Very often, our teams are requested to provide a HIPAA-compliant workflow but come to find out that they do not need that type of workflow. Some common examples that we see a request for unnecessary HIPAA-compliant workflows are:
- At a medical conference, where the participants are discussing general medical research or results, but patient names or any Protected Health Information (PHI) is not referenced, then that type of information does not need to be handled in a HIPAA compliant workflow.
- Focus group discussions where there is no identifiable information revealed. If eight people are in a focus group and their names are not used, and the topic of the focus group is “how are you faring six months after chemo?” if they use the participant’s names in publications, then yes, a HIPAA-compliant workflow should be used.
However, if participants are anonymous, then a compliant workflow isn’t necessary.
If the participant mentions they are taking this medication and receiving these treatments, then yes, that is Protected Health Information (PHI) and would require a HIPAA-compliant workflow.
- Any medical information that’s discussed in general terms, does not require a HIPAA-compliant workflow – it’s when you get into a patient’s specific information, that’s when a HIPAA workflow is necessary.
Most patient studies and research studies all tend to need HIPAA compliance.
Not all HIPAA-compliant data is related to the medical field
A common misconception about HIPAA is that it is only related to the medical field when in reality HIPAA compliance comes up across many industries – here are some examples:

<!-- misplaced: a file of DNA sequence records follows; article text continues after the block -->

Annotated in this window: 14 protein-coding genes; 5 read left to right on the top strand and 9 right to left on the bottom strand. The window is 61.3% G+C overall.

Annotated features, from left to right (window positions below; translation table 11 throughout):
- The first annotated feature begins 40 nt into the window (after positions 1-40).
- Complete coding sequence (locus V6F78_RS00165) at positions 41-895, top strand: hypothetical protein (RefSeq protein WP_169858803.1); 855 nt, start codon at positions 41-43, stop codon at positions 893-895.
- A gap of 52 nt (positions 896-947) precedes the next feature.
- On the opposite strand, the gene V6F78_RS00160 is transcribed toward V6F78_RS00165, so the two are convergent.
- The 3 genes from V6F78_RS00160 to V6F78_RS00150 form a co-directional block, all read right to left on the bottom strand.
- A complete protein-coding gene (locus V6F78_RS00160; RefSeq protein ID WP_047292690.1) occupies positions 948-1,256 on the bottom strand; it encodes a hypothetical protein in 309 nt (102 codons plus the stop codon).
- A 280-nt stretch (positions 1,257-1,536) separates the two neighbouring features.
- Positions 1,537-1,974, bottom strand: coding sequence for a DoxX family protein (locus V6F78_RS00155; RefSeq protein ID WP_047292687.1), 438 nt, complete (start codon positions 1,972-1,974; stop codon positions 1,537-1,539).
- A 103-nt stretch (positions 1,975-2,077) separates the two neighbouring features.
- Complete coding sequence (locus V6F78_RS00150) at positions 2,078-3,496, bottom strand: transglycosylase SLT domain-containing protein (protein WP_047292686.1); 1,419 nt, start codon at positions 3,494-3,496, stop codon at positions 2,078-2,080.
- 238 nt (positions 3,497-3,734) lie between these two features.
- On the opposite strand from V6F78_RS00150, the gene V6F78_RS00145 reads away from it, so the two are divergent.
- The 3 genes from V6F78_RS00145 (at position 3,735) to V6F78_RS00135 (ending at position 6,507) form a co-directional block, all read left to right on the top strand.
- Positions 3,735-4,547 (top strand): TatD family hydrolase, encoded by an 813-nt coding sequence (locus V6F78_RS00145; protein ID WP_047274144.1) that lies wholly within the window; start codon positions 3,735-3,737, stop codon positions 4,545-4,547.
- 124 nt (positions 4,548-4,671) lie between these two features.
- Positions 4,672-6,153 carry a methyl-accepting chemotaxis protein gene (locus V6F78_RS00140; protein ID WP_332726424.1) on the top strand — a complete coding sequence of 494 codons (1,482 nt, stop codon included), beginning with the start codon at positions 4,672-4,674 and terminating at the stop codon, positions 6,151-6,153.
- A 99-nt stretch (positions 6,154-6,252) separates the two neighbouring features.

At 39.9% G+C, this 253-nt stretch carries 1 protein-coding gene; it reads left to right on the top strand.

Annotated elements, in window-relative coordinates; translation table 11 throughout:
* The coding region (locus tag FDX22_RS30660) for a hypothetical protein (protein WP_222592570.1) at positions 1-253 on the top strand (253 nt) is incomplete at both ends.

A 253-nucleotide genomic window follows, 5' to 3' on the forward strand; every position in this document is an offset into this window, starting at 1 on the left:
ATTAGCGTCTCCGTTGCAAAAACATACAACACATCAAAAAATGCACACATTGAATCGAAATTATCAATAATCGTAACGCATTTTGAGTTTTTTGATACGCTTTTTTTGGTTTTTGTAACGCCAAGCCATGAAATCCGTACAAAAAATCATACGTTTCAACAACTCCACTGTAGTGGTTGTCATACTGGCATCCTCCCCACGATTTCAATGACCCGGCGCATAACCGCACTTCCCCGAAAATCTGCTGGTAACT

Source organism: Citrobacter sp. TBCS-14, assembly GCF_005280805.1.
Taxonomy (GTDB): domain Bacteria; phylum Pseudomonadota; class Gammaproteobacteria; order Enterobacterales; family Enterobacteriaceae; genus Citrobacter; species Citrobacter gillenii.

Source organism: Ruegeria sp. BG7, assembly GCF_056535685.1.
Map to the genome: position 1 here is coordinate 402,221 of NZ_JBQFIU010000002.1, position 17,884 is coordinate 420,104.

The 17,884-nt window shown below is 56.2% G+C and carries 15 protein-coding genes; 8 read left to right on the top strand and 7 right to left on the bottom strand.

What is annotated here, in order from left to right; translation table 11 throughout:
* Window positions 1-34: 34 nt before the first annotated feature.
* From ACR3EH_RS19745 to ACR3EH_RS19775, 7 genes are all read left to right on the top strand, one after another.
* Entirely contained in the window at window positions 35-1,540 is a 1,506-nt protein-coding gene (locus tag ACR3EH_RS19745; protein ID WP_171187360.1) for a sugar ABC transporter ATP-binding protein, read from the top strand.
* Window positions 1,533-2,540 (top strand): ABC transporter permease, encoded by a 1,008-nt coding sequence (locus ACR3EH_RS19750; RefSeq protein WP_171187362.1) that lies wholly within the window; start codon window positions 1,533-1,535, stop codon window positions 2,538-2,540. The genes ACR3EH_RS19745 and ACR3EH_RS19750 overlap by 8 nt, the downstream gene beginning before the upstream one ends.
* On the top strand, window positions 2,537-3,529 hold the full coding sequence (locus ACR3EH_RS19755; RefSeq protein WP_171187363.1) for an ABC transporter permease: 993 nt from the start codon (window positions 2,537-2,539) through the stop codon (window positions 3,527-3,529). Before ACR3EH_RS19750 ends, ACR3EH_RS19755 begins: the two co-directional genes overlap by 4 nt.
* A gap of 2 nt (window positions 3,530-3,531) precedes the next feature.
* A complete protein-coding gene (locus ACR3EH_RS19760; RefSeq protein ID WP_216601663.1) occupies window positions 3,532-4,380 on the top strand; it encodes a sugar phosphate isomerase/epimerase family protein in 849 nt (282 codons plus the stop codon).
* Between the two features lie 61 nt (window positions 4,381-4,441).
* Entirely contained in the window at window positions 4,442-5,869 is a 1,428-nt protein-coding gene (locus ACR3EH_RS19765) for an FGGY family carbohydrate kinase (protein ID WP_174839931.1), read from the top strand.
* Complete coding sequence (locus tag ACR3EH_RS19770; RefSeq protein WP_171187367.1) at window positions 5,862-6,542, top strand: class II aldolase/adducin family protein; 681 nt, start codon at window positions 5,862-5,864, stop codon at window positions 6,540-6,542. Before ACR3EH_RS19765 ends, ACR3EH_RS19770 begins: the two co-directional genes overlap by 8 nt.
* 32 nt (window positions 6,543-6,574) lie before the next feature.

- Data research firms will sometimes have interviewees that give Personal Identifiable Information (PII) and discuss health-related information. Once that happens and is recorded, that data research firm must make sure that their audio is handled through a HIPAA-compliant workflow.
- Market research firms handing out surveys usually contain PII and must be handled through a HIPAA-compliant process.
- For example, a medical research firm asked the general public ‘have you gotten headaches before?’ or ‘what have you done to get rid of your headaches?’, along with ‘what’s your first and last name’
- Law firms specializing in personal injury, insurance defense, malpractice, and elder law are likely privy to client protected health information (PHI). However, attorneys working in other practice areas may also deal with PHI, so all attorneys must follow the security and data privacy standards set forth by HIPAA guidelines as well.
Hospitals for the most part have to be completely HIPAA compliant since their business is in treating patients.
HIPAA Compliance Needs Will Depend on the Data Stored
Overall, whether or not you need to use a HIPAA-compliant workflow depends on what is in your data, and not the type of data that you have. The responsibility and liability of ensuring that your data is transcribed using a HIPAA-compliant workflow falls on the covered entity, not the 3rd party.
One last important aspect is that If a covered entity receives written consent from the patient to use their data, then HIPAA compliance no longer applies. It’s all about privacy and the patient’s control over their privacy.
TranscribeMe takes HIPAA compliance seriously and has the experience to provide accurate and compliant medical transcription services. Our HIPAA-compliant transcription services will provide you with accurate and timely service.